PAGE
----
The chateau (Nantes) is naturally not wanting in history. It was the residence of the old Dukes of Brittany, and was brought, with the rest of the province, by the Duchess Anne, the last representative of that race, as her dowry, to Charles VIII. I read in the excellent hand-book of M. Joanne that it has been visited by almost every one of the kings of France, from Louis XI.
The man who showed me the castle in- dicated also another historic spot, a house with little tourelles, on the Quai de la Fosse, in which Henry IV. is said to have signed the Edict of Nantes.
On the south side stands the tomb of Francis II., the last of the Dukes of Brittany, and of his second wife, Margaret of Foix.
La Rochelle, which from the moment I entered it I perceived to be a fascinating little town, a most original mixture of brightness and dulness.
The lion of Poitiers, in the eyes of the natives, is doubtless the Palais de Justice, in the shadow of which the statue-guarded hotel,
For the rest, Bordeaux is a big, rich, handsome, imposing commercial town, with long rows of fine old eighteenth century houses, which overlook the yellow Garonne.
Except the church of Saint-Sernin and the fine old court of the Hotel d’Assezat, Toulouse has no architecture;
For the rest, the picturesque at Toulouse consists principally of the walk beside the Garonne, which is spanned, to the faubourg of Saint-Cyprien, by a stout brick bridge.
The writer makes a jump to the year 1209, when Carcassonne, then forming part of the realm of the viscounts of Beziers and infected by the Albigensian heresy, was besieged, in the name of the Pope, by the terrible Simon de Montfort and his army of crusaders.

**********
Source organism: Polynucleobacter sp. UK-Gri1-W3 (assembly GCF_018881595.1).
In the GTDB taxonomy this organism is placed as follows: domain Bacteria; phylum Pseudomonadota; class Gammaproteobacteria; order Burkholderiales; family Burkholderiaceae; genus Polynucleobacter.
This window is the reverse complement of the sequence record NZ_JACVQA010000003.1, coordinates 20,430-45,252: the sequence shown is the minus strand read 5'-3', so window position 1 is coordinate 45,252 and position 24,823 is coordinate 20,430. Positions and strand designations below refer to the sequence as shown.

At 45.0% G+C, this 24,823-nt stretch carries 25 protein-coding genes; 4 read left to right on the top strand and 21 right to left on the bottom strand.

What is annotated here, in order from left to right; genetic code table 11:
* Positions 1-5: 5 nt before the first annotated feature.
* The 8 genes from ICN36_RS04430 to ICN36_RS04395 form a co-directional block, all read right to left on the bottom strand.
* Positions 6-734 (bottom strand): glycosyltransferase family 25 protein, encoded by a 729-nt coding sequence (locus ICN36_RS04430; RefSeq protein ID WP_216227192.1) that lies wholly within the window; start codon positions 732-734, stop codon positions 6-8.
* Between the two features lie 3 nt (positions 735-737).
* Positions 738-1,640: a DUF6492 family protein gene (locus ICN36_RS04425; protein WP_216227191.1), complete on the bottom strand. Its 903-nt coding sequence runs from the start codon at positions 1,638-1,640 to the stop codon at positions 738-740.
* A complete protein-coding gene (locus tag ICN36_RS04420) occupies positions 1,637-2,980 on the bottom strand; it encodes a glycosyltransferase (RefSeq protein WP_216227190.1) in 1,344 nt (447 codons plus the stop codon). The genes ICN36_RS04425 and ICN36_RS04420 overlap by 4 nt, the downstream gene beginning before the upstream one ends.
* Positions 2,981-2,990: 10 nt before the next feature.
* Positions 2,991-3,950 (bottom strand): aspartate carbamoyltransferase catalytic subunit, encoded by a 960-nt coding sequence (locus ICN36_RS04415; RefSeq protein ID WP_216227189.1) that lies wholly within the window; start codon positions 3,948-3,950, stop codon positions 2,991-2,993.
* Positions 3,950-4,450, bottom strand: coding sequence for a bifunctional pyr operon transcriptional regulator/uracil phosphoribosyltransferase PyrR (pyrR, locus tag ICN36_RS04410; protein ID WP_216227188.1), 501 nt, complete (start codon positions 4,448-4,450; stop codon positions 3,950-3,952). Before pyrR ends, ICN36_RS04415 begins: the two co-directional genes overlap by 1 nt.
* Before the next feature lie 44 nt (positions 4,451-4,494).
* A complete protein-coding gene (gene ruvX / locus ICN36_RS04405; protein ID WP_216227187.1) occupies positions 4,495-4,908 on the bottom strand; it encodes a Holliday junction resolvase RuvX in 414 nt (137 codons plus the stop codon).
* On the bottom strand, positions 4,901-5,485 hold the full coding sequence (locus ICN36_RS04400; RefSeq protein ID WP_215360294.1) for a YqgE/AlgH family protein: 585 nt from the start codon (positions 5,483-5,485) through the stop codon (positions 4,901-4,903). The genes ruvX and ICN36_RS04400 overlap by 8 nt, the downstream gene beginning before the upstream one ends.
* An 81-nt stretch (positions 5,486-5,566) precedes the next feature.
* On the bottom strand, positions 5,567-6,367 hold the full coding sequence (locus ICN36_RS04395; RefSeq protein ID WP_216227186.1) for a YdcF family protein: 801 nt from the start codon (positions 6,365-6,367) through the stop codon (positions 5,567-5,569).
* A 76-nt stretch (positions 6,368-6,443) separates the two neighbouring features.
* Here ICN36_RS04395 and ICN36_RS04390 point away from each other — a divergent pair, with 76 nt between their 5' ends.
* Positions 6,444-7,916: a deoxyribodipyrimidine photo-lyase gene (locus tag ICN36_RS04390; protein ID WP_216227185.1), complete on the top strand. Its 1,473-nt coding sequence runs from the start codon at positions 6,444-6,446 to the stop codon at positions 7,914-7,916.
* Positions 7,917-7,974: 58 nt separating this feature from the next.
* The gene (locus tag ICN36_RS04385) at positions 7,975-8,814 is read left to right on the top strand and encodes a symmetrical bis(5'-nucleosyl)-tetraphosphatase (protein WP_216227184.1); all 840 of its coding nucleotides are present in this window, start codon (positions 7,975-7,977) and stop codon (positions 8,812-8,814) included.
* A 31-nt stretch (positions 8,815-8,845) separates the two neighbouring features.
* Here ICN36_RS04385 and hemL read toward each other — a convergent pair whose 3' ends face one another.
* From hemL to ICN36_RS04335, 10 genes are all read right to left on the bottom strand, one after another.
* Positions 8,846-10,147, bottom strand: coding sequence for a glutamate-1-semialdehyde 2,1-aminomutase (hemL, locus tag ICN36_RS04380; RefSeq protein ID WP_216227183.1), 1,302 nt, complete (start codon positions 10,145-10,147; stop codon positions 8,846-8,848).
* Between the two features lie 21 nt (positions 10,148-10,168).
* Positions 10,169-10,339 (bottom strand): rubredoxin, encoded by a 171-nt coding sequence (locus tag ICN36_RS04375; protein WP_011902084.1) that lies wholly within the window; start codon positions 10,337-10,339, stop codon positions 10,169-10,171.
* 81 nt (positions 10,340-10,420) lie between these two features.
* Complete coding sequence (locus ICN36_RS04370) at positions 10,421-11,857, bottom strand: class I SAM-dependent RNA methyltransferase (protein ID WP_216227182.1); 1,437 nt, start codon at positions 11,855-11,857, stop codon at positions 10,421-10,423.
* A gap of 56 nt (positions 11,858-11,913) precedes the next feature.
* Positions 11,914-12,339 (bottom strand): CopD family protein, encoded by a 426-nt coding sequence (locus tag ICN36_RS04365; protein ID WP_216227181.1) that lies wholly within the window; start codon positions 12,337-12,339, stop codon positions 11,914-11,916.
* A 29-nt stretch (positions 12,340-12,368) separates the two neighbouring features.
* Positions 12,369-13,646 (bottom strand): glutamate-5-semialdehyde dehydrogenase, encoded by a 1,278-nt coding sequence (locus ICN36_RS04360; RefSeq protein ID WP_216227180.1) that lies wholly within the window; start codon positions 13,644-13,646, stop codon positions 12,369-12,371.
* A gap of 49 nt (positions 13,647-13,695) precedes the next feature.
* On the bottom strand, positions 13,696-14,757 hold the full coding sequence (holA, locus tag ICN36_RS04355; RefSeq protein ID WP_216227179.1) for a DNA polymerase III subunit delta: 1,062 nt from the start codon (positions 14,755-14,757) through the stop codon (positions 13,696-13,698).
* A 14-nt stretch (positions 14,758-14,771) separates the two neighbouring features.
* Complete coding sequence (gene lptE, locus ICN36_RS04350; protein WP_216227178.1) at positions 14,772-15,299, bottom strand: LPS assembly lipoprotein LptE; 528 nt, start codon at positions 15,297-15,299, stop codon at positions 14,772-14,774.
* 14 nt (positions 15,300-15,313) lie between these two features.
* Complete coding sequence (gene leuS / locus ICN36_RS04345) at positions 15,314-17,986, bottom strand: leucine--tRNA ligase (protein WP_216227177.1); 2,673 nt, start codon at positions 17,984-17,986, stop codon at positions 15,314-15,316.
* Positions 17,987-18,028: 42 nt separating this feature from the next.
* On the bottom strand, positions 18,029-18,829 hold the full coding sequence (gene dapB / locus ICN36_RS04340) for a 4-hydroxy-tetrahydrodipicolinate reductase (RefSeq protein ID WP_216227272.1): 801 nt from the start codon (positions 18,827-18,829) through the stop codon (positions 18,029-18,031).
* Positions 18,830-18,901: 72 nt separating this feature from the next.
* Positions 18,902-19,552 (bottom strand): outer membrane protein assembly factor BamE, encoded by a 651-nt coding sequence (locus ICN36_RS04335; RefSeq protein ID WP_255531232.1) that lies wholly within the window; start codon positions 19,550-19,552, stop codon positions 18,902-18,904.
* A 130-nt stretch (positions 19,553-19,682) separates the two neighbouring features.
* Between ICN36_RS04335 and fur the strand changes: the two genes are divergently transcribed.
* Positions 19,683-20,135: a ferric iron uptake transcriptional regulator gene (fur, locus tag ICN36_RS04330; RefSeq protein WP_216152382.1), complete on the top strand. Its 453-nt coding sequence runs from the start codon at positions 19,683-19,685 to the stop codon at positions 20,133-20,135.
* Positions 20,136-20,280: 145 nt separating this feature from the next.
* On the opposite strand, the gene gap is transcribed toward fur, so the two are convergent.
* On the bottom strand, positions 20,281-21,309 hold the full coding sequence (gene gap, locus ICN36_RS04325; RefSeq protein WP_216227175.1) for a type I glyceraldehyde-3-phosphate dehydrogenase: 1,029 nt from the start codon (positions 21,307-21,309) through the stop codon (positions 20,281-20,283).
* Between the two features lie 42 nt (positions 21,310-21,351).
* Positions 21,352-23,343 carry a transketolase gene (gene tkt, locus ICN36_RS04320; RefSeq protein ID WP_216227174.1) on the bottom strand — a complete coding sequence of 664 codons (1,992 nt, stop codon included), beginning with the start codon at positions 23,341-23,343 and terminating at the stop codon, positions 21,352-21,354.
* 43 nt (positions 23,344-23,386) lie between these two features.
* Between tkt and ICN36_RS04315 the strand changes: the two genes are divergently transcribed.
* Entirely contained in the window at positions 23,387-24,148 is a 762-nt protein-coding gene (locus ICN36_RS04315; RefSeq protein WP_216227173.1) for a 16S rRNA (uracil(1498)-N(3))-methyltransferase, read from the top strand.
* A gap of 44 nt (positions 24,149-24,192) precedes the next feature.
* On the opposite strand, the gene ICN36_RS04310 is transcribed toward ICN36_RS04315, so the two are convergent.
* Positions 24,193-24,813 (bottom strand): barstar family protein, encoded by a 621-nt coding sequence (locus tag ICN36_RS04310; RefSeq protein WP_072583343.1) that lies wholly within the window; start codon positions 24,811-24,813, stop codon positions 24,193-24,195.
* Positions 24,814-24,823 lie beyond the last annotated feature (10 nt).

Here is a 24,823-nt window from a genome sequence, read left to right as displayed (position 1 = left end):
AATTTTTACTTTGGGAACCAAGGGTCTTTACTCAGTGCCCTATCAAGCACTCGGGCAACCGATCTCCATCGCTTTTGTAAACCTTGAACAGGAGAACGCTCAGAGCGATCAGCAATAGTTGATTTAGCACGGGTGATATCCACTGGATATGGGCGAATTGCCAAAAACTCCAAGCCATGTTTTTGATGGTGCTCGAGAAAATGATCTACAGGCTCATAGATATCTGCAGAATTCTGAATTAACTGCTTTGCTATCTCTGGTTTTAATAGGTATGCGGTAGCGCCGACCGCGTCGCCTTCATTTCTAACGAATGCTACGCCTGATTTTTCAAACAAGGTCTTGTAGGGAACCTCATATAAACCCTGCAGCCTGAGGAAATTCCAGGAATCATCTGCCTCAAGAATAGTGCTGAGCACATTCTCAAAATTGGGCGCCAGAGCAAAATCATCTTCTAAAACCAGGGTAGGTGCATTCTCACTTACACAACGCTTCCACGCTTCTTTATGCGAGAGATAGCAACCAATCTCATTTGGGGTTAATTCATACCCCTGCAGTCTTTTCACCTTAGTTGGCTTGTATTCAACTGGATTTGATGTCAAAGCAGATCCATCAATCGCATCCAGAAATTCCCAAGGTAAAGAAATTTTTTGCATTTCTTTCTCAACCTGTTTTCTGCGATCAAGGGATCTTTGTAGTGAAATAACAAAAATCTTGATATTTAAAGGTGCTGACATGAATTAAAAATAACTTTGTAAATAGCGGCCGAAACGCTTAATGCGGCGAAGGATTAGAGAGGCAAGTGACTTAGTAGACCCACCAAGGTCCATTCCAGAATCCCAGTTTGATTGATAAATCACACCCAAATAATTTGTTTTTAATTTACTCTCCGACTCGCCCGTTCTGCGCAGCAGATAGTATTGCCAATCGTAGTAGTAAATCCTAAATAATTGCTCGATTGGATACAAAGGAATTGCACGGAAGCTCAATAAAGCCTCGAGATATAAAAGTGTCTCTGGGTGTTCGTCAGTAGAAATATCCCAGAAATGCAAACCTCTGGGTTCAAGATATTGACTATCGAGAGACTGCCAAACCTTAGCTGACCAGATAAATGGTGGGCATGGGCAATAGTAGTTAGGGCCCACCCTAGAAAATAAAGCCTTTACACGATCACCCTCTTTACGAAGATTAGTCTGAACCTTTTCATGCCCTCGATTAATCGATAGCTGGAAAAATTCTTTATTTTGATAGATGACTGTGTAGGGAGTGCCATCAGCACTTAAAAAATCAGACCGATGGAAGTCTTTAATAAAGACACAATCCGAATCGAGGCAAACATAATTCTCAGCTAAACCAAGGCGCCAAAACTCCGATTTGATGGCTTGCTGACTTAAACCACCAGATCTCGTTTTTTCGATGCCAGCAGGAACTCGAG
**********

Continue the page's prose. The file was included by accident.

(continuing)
The place (Montpellier) is charming, all the same; and it served the purpose of John Locke; who made a long stay there, between 1675 and 1679, and became acquainted with a noble fellow-visitor, Lord Pembroke, to whom he dedicated the famous Essay.
He (Francois Fabre) was the hero of a remarkable episode, having succeeded no less a person than Vittorio Alfieri in the affections of no less a person than Louise de Stolberg, Countess of Albany, widow of no less a person than Charles Edward Stuart, the second pretender to the British crown.
It was my belief that Aigues-Mortes was a little gem, and it is natural to desire that gems should have an opportunity to sparkle.
On my way from Nimes to Arles, I spent three hours at Tarascon; chiefly for the love of Alphonse Daudet, who has written nothing more genial than “Les Aventures Prodigieuses de Taitarin,” and the story of the “siege” of the bright, dead little town (a mythic siege by the Prussians) in the “Conies du Lundi.”
We knew in advance, my companion and I that Les Baus was a pearl of picturesqueness;
The fact, indeed, is simply that the palace (Papal Palace in Avignon) has been so incalculably abused and altered.
The principal lion is the Hopital-Saint-Esprit, or the Hotel-Dieu, simply, as they call it there, founded in 1443 by Nicholas Rollin, Chancellor of Burgundy.
The treasure of the place is a precious picture, – a Last Judgment, attributed equally to John van Eyck and Roger van der Weyden, – given to the hospital in the fifteenth century by Nicholas Rollin aforesaid.
- in the land of castles (plaridel.wordpress.com)